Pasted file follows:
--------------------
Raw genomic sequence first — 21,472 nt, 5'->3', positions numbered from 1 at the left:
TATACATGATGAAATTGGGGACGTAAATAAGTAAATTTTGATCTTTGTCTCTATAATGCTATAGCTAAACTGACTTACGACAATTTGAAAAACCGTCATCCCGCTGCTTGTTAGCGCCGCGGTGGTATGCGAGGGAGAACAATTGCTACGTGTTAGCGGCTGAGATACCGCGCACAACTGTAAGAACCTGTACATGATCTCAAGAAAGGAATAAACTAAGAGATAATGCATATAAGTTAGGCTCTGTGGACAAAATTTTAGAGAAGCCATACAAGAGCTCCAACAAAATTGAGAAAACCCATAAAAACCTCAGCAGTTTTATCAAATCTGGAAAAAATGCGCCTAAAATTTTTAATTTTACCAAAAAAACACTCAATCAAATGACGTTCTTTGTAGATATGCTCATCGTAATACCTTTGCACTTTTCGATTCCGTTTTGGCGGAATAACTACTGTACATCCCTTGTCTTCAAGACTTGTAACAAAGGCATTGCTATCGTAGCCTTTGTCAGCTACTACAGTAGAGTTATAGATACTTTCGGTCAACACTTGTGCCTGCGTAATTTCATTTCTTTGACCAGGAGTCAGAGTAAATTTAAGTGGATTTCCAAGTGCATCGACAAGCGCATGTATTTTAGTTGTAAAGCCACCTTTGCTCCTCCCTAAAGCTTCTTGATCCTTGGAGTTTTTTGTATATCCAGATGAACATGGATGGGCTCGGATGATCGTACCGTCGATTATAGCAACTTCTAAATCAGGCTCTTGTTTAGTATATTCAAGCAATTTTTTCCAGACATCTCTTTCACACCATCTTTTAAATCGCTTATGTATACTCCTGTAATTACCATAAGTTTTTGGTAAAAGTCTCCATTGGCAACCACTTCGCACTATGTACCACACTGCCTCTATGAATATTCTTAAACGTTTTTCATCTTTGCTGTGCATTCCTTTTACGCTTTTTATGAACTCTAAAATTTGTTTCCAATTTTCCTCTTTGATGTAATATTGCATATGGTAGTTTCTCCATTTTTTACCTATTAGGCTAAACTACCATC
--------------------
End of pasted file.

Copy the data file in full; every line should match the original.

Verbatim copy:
Raw genomic sequence first — 21,472 nt, 5'->3', positions numbered from 1 at the left:
TATACATGATGAAATTGGGGACGTAAATAAGTAAATTTTGATCTTTGTCTCTATAATGCTATAGCTAAACTGACTTACGACAATTTGAAAAACCGTCATCCCGCTGCTTGTTAGCGCCGCGGTGGTATGCGAGGGAGAACAATTGCTACGTGTTAGCGGCTGAGATACCGCGCACAACTGTAAGAACCTGTACATGATCTCAAGAAAGGAATAAACTAAGAGATAATGCATATAAGTTAGGCTCTGTGGACAAAATTTTAGAGAAGCCATACAAGAGCTCCAACAAAATTGAGAAAACCCATAAAAACCTCAGCAGTTTTATCAAATCTGGAAAAAATGCGCCTAAAATTTTTAATTTTACCAAAAAAACACTCAATCAAATGACGTTCTTTGTAGATATGCTCATCGTAATACCTTTGCACTTTTCGATTCCGTTTTGGCGGAATAACTACTGTACATCCCTTGTCTTCAAGACTTGTAACAAAGGCATTGCTATCGTAGCCTTTGTCAGCTACTACAGTAGAGTTATAGATACTTTCGGTCAACACTTGTGCCTGCGTAATTTCATTTCTTTGACCAGGAGTCAGAGTAAATTTAAGTGGATTTCCAAGTGCATCGACAAGCGCATGTATTTTAGTTGTAAAGCCACCTTTGCTCCTCCCTAAAGCTTCTTGATCCTTGGAGTTTTTTGTATATCCAGATGAACATGGATGGGCTCGGATGATCGTACCGTCGATTATAGCAACTTCTAAATCAGGCTCTTGTTTAGTATATTCAAGCAATTTTTTCCAGACATCTCTTTCACACCATCTTTTAAATCGCTTATGTATACTCCTGTAATTACCATAAGTTTTTGGTAAAAGTCTCCATTGGCAACCACTTCGCACTATGTACCACACTGCCTCTATGAATATTCTTAAACGTTTTTCATCTTTGCTGTGCATTCCTTTTACGCTTTTTATGAACTCTAAAATTTGTTTCCAATTTTCCTCTTTGATGTAATATTGCATATGGTAGTTTCTCCATTTTTTACCTATTAGGCTAAACTACCATC